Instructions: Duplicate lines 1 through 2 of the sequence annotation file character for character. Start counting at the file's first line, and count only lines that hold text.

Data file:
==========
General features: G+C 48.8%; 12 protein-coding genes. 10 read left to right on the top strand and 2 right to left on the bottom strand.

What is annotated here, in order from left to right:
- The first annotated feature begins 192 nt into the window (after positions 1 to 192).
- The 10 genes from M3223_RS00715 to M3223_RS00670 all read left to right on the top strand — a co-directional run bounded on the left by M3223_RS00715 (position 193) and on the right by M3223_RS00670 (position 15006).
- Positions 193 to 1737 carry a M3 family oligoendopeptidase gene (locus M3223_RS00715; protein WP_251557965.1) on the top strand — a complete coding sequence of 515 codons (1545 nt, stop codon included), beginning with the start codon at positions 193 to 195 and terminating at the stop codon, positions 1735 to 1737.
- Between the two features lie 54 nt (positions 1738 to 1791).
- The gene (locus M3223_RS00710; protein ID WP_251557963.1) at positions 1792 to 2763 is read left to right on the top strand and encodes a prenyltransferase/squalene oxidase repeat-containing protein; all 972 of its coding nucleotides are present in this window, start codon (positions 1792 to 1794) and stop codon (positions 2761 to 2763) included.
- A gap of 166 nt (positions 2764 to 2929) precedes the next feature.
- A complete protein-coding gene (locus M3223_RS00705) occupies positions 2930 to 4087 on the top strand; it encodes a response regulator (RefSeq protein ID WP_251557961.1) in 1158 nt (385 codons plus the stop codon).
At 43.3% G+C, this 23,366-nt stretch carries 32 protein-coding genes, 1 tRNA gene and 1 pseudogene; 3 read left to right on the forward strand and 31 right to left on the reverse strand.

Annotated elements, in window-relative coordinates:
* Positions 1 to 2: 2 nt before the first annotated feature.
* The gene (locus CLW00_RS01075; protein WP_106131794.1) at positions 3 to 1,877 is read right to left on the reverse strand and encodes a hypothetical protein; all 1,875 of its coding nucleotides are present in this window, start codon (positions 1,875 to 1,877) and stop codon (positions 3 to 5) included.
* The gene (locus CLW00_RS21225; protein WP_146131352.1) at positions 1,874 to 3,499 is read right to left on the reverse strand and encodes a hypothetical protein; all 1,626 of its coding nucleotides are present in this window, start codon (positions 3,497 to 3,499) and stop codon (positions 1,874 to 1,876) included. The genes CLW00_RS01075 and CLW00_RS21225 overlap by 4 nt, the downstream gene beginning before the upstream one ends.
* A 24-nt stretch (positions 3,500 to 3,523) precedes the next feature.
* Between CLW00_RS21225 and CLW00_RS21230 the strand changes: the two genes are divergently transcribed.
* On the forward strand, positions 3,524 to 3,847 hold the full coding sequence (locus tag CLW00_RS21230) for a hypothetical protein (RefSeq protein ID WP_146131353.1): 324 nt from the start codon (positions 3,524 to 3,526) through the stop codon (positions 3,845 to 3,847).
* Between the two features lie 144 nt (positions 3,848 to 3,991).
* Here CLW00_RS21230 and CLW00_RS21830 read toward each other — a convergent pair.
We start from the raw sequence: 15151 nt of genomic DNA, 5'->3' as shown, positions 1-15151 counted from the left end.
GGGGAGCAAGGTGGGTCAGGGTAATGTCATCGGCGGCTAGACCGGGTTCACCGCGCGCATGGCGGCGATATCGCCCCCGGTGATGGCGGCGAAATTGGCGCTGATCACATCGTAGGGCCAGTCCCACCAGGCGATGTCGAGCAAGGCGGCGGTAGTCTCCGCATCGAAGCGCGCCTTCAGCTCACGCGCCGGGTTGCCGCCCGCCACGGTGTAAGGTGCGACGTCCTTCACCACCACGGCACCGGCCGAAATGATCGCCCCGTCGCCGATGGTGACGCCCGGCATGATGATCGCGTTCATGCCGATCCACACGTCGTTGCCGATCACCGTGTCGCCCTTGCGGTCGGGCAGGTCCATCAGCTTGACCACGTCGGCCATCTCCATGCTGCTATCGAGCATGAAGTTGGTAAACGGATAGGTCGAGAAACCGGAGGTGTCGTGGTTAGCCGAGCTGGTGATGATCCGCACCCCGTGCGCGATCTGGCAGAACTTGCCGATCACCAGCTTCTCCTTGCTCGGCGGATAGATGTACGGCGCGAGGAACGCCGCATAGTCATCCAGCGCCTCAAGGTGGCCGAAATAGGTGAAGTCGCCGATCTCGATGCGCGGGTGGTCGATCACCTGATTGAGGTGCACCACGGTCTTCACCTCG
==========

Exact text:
General features: G+C 48.8%; 12 protein-coding genes. 10 read left to right on the top strand and 2 right to left on the bottom strand.

What is annotated here, in order from left to right: